As a man who loved himself some Cool Boarders on the PlayStation, it was only natural that I’d gravitate towards a game like SSX Tricky once the sixth generation came around. The funny thing is that despite my love of games like SSX, AirBlade and Tony Hawk, I’m not an especially big fan of extreme sports in general.
If I ever went to the slopes of Switzerland or Colorado, I’d be much more inclined to put my feet up in a wooden lodge with a hot chocolate on the go than I ever would be to brave icy mountain sides on a thin slab of fibreglass. I struggle to think of many things less appealing, if I’m brutally honest.
Physical exertion is, at best, a necessary evil in my life that distracts from more important things, such as downing alcoholic beverages and stuffing my gob with the sort of food that even a billy goat might choke on. Freezing my tuchus off on the side of a big snowy hill, whilst struggling to remain upright on a treacherous snowboard, doesn’t really capture my imagination.
However, stick me in my living room and give me the opportunity to watch a bunch of freaks do it in a video game, and I’m sold, sister! Not soon after acquiring my PS2 during Christmas 2001, I found myself wanting to make the most of my new machine but without the funds to appropriately do so. Thus, it was onward to the video store to see what games I could rent out for a few days’ worth of borrowed thrills, a notion that seems incredibly dated today now that Blockbuster has all but disappeared from the high street.
I’d read about SSX Tricky in the gaming mags of the day, so when I saw it on the video store shelf, I was instinctively drawn to giving it a rental. At the time, I didn’t know that the game was actually a sequel to a previous game entitled just SSX. Both games were released as part of Electronic Arts’s sub division “EA Sports BIG”.
BIG was the label EA used to release most of its extreme sports and more casual sports game catalogue. Games from BIG tended to be far wackier and over the top when compared to the more serious simulation games from EA Sports proper. SSX Tricky is no different, with a vibrant and colourful collection of weirdos performing ludicrous tricks on towering snow slopes.
Gameplay is fast, furious and pretty easy to pick up. You move your boarder around with the D-pad or analogue stick, and if you push forward, they’ll move slightly quicker. Each course will have its fair share of big drops that you’ll be able to leap off of and perform different tricks by using the shoulder buttons, as well as the face buttons.
By performing tricks and successfully landing them, you’ll be able to build up your adrenaline bar, which you can then use to give your boarder that extra shot of pace by pressing Square or X (depending on which console you play the game on. I originally played it on the PS2, but when I went back to it this time, I was playing on the Xbox). Fill the bar all the way to the top and you will be able to perform crazy looking “Uber” moves for a brief period of time, which range for the wildly spectacular to the utterly insane.
A lot of the courses have secret paths and routes tucked away, which gives them replay value as you try and locate the shortcuts that will allow you to shave precious seconds off your time. As you progress in the game, you’ll face tougher and tougher tracks, some which even contain traps to trip you up. Thankfully, the computer-controlled racers often prove just as prone to falling afoul of these as you are, which at least gives you a fighting chance in the race should you end up on the wrong side of one.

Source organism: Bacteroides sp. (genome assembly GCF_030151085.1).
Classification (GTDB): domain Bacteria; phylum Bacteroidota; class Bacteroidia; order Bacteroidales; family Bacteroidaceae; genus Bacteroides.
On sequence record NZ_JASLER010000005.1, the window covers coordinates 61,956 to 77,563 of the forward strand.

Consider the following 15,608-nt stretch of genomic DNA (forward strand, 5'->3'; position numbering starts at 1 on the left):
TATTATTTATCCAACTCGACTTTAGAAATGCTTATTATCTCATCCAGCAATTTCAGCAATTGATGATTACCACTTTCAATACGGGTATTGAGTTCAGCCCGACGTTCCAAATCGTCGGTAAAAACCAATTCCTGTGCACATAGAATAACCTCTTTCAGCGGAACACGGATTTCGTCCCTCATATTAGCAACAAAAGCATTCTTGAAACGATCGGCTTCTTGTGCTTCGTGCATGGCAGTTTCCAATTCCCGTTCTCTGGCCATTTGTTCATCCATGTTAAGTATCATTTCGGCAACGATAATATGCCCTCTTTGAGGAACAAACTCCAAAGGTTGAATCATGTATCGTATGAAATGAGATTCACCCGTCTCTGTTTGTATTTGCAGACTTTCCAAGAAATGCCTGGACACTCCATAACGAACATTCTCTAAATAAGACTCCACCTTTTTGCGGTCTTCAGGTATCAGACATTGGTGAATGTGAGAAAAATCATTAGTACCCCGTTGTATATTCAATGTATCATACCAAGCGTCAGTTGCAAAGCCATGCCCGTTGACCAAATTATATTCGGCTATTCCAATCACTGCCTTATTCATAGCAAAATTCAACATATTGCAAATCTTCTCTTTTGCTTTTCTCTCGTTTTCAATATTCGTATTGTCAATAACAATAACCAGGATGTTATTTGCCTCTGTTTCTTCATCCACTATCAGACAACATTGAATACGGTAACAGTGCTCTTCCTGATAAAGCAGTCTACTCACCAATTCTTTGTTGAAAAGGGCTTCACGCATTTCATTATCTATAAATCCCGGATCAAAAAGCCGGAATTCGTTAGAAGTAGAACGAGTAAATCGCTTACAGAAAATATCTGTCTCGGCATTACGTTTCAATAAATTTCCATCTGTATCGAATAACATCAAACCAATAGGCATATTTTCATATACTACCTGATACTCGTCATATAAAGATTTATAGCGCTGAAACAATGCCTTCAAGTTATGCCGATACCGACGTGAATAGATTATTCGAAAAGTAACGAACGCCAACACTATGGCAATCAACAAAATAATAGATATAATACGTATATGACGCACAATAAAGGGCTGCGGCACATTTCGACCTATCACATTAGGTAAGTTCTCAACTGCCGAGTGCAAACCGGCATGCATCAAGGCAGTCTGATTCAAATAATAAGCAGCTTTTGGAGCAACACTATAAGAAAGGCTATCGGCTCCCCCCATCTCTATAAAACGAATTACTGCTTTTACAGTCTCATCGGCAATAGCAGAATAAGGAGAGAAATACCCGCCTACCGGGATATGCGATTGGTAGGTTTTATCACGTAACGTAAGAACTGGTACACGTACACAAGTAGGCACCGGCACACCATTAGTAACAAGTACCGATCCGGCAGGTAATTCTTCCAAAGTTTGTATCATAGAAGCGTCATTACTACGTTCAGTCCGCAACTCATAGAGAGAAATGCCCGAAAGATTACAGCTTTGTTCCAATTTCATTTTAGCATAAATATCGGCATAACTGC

You race against 5 other boarders, some of which will be friendly and some of which will be anything but, depending on what character you select. Often at the start of races, a quick cutscene will play where you’ll either trade barbs with one of your rivals or send positive vibes to one of your buddies. If you clash with that rival during the race, you’ll be treated to another cutscene at the race’s conclusion where you continue your spat. It adds a fun layer to the game as enemy racers will go out of their way to mess things up for you, meaning you’ll have to stay on your toes when you see them at the starting block.
All of the boarders are dripping with character, and an impressive voice cast including the likes of Lucy Liu and Billy Zane really give these bizarre creations life. My personal favourite is the ultra-cute Kaori, whose cheerful demeanour hides the heart of a champion. I must say though it is fun seeing giant mulletted redneck Luthor ride his board like a bucking bronco.
The main critique you could throw the game’s way is that it’s lacking slightly when it comes to modes on offer, but it’s still a lot of fun to play, and there’s always the possibility of completing the main single-player campaign with every character on offer. There are also plenty of unlockable boards and outfits to make you want to come back and keep playing, as well as a two-person multiplayer mode. I can only imagine how fun this game would be if it had an online mode and you could do 6 player races.
Overall, I’d recommend SSX Tricky. It can be frustrating at times on the harder courses, but it’s a colourful and enjoyable romp that is also immensely playable.
Thanks for reading
Until next time;